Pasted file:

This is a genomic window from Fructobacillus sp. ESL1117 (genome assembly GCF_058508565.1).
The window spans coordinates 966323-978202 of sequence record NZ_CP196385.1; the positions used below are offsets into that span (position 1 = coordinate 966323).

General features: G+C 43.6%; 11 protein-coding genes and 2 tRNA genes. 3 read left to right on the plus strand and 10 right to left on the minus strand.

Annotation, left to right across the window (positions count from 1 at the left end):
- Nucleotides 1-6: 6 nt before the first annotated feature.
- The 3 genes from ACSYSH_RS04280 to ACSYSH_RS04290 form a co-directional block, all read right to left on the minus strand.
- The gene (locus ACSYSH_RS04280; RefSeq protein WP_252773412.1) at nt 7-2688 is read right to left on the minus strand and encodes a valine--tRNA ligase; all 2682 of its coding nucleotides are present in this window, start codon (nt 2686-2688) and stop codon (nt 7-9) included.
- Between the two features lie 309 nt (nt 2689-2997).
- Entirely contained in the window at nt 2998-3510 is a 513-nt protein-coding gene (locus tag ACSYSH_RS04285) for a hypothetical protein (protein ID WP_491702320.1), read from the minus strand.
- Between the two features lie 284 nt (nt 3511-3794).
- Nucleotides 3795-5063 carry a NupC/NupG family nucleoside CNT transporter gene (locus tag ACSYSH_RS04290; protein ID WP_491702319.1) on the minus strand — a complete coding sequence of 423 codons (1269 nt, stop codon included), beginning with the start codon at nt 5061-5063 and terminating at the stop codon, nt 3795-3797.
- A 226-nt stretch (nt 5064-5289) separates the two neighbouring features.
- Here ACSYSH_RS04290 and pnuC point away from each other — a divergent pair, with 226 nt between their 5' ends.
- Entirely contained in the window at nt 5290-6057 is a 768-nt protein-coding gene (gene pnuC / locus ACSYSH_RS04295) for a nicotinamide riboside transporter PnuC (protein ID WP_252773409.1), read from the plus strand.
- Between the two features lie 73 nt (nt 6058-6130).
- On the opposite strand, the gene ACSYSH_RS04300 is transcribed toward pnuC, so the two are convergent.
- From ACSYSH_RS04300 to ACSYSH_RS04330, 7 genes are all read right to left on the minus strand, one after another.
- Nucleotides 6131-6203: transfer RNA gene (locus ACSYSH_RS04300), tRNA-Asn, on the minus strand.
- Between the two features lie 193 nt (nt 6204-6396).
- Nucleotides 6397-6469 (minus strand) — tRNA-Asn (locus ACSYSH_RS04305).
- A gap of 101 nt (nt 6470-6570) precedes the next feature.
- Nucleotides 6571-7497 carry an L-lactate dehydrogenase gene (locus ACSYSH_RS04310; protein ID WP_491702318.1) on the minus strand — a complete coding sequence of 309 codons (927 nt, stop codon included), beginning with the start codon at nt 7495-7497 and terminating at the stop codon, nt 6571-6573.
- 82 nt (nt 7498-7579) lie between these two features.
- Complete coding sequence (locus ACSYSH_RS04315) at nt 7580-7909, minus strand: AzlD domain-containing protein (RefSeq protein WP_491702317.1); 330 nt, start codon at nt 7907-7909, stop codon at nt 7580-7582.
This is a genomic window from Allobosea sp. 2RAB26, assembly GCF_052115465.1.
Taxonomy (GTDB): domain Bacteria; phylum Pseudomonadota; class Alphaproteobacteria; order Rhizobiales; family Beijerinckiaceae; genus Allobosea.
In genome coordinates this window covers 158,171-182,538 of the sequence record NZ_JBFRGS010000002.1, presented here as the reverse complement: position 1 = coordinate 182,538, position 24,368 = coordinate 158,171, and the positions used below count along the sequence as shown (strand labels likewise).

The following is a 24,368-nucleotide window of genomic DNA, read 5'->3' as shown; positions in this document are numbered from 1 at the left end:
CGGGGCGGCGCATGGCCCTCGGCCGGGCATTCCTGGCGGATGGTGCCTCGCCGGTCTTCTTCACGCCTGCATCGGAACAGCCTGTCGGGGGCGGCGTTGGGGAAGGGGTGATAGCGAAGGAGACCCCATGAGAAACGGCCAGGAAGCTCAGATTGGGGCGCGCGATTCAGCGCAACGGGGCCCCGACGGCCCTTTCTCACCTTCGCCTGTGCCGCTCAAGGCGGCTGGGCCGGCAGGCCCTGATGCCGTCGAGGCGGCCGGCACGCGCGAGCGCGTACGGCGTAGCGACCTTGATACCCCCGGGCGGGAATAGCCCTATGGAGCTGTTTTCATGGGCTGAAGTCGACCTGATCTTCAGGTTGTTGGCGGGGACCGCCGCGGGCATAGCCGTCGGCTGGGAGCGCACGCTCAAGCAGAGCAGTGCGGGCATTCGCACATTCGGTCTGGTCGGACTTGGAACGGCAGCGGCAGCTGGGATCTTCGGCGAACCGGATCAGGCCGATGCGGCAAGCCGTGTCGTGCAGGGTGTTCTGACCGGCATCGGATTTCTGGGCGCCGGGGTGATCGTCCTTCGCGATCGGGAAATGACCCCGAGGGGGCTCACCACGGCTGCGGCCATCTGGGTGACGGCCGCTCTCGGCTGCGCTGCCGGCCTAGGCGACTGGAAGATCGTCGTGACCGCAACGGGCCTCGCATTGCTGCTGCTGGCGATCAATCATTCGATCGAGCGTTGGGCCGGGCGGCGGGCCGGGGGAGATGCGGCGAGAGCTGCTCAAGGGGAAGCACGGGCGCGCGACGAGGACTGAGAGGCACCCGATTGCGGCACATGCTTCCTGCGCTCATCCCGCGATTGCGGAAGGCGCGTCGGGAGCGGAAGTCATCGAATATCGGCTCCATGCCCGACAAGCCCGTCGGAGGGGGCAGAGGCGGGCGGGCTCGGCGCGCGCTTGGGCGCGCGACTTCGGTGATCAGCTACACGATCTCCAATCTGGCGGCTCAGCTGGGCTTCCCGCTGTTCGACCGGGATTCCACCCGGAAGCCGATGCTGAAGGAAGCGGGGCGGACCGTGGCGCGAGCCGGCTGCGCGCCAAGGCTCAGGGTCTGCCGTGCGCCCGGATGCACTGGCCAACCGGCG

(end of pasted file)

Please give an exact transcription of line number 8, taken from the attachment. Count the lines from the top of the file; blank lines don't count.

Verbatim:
- Between the two features lie 309 nt (nt 2689-2997).